I know I’m deviating a bit from my regularly scheduled posts, but since I share so much of my life on here anyway, I thought it was important to post this here, too in addition to my professional website. We’ll be back to regular posts later today.
People across the country gathered both in person and online yesterday to mark the 10th anniversary of Sept. 11, and remind people that we’ll ‘never forget.’
I’d prefer to ‘never forget’ on the other 364 days of the year, because well, I can’t.
Everyday going through the tunnel on my way to work in Manhattan, I get just a little anxious when the train stops for an extended period of time while we’re underwater.
Every time I walk into Newark Liberty International Airport, to catch a flight there is a sinking feeling in the pit of stomach knowing some of the terrorists who carried out the attacks walked those same hallways.
When I drive past any of the hotels where they reportedly stayed, I wonder if those rooms are still in service, because you couldn’t pay me to sleep there.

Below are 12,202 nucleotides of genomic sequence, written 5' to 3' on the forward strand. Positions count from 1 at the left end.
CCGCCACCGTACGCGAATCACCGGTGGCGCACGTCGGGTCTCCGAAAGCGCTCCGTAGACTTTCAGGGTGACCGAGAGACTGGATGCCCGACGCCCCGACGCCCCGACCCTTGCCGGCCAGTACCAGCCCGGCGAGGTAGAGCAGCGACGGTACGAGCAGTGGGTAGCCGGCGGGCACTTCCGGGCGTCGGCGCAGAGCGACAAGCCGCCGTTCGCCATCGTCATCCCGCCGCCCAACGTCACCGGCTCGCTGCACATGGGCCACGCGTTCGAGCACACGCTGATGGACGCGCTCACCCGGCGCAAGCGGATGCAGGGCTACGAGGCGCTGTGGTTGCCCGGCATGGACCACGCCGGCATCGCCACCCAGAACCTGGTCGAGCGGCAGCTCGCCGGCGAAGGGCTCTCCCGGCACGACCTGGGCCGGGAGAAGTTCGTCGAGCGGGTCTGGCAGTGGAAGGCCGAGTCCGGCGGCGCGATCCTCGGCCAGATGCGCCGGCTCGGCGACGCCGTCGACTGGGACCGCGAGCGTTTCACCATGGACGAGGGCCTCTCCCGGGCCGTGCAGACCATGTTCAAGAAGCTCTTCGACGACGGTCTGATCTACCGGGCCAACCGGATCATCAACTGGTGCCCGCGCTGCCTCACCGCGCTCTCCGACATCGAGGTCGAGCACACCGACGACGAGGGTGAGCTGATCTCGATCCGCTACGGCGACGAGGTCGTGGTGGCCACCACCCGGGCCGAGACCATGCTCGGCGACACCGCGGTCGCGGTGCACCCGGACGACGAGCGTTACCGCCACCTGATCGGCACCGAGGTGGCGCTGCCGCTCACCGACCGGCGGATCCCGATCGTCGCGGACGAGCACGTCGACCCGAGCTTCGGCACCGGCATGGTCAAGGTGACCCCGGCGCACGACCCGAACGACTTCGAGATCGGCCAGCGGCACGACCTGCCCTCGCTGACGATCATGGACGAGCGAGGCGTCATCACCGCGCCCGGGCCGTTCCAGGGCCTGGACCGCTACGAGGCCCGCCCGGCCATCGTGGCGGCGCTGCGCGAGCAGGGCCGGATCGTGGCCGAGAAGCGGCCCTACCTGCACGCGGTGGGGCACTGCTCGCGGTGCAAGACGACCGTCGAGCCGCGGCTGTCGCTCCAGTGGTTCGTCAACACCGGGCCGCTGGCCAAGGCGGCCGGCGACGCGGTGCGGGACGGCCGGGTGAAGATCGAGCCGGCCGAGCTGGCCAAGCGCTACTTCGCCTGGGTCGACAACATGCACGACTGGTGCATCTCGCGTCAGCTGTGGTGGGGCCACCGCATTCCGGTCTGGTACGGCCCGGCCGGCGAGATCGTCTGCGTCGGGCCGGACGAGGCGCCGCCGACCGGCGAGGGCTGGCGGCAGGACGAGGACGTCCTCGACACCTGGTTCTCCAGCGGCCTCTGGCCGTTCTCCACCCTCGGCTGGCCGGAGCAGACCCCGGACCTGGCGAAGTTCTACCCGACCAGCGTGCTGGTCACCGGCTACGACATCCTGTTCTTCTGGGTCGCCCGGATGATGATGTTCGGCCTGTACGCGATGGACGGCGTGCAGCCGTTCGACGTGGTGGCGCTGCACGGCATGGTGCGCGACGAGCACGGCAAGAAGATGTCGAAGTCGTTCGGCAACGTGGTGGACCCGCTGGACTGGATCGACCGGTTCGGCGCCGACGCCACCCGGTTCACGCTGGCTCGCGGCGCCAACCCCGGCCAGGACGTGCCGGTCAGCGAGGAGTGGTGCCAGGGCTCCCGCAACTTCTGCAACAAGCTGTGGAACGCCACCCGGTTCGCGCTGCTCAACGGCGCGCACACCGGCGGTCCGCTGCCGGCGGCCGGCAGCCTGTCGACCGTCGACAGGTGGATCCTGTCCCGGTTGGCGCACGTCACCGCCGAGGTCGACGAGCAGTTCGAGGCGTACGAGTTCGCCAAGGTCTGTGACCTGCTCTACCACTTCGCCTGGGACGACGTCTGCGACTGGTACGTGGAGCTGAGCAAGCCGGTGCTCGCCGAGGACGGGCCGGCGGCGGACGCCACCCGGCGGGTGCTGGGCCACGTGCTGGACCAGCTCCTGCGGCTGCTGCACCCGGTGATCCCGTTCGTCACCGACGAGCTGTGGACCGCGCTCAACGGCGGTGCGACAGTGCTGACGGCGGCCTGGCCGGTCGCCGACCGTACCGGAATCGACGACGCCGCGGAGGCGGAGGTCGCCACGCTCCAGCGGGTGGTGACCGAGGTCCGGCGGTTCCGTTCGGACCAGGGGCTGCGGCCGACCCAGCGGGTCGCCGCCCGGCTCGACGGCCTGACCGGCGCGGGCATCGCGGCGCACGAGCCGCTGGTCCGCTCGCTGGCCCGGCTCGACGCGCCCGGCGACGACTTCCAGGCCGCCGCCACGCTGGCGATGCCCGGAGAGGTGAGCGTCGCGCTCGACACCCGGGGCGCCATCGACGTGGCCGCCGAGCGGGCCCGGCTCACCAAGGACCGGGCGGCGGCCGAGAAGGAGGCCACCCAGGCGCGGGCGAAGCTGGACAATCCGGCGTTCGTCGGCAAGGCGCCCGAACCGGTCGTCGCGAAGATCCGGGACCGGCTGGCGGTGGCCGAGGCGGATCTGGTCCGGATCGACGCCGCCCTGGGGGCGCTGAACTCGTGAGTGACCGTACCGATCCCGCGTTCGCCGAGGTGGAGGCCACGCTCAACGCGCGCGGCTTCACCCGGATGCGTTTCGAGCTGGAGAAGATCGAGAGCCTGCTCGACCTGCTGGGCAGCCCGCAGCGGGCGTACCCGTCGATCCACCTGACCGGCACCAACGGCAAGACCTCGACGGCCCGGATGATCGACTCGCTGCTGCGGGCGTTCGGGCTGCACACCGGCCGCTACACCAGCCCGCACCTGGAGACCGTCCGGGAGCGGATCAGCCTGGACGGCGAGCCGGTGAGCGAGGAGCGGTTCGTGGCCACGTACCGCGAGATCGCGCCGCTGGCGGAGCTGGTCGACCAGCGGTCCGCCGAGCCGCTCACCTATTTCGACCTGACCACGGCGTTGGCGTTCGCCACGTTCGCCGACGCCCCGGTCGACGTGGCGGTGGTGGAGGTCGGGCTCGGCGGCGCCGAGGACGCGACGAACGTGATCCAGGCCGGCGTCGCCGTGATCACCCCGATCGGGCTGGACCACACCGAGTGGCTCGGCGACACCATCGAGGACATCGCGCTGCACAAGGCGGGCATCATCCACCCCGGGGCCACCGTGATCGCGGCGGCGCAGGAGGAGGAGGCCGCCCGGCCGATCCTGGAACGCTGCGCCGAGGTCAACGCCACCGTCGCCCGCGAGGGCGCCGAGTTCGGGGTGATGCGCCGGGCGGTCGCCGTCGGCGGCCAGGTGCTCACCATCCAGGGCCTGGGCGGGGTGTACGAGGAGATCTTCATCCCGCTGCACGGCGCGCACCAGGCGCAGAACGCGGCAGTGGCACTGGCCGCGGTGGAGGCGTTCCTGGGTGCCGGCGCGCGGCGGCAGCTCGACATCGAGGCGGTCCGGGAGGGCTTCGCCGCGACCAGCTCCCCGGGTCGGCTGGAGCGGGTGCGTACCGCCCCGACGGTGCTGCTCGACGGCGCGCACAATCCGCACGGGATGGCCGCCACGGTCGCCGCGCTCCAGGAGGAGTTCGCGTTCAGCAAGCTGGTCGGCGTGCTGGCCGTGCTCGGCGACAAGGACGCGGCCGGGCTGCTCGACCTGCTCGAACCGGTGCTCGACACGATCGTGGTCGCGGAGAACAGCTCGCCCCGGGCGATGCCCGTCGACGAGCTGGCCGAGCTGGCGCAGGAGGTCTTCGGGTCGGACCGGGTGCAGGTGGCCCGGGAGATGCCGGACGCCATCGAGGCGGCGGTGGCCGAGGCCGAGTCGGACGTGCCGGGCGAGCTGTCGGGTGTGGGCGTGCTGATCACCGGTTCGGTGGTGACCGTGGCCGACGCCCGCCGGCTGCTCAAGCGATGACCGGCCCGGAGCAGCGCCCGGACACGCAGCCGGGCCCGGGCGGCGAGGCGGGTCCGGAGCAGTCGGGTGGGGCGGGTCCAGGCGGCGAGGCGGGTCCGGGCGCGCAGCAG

The sight of a bomb-sniffing dog along with three or four heavily armed military personnel, instead of the normal one or two walking through Penn Station makes me wonder, ‘is there something going on? Is there a new threat, or do they have intelligence they’re not sharing with the public yet?’
I spent yesterday at my house in upstate New York, where while people knew what day it was, it didn’t bring it to a halt. The kids across the street were playing ball, the local restaurant had a 45 minute wait and cars continued to race up and down the main road during an annual show.
Ironically, it was the one day I wasn’t constantly reminded of that game-changing day, until I looked at Twitter.
I started to get into the tweeting and #wherewereyou hashtag, and then I just stopped in mid-tweet, because I saw a bunch of #neverforget ones, and it made me sick to my stomach.
Of course we’ll #neverforget, especially those of us still working or living in and around New York City, because we’re reminded at least once everyday.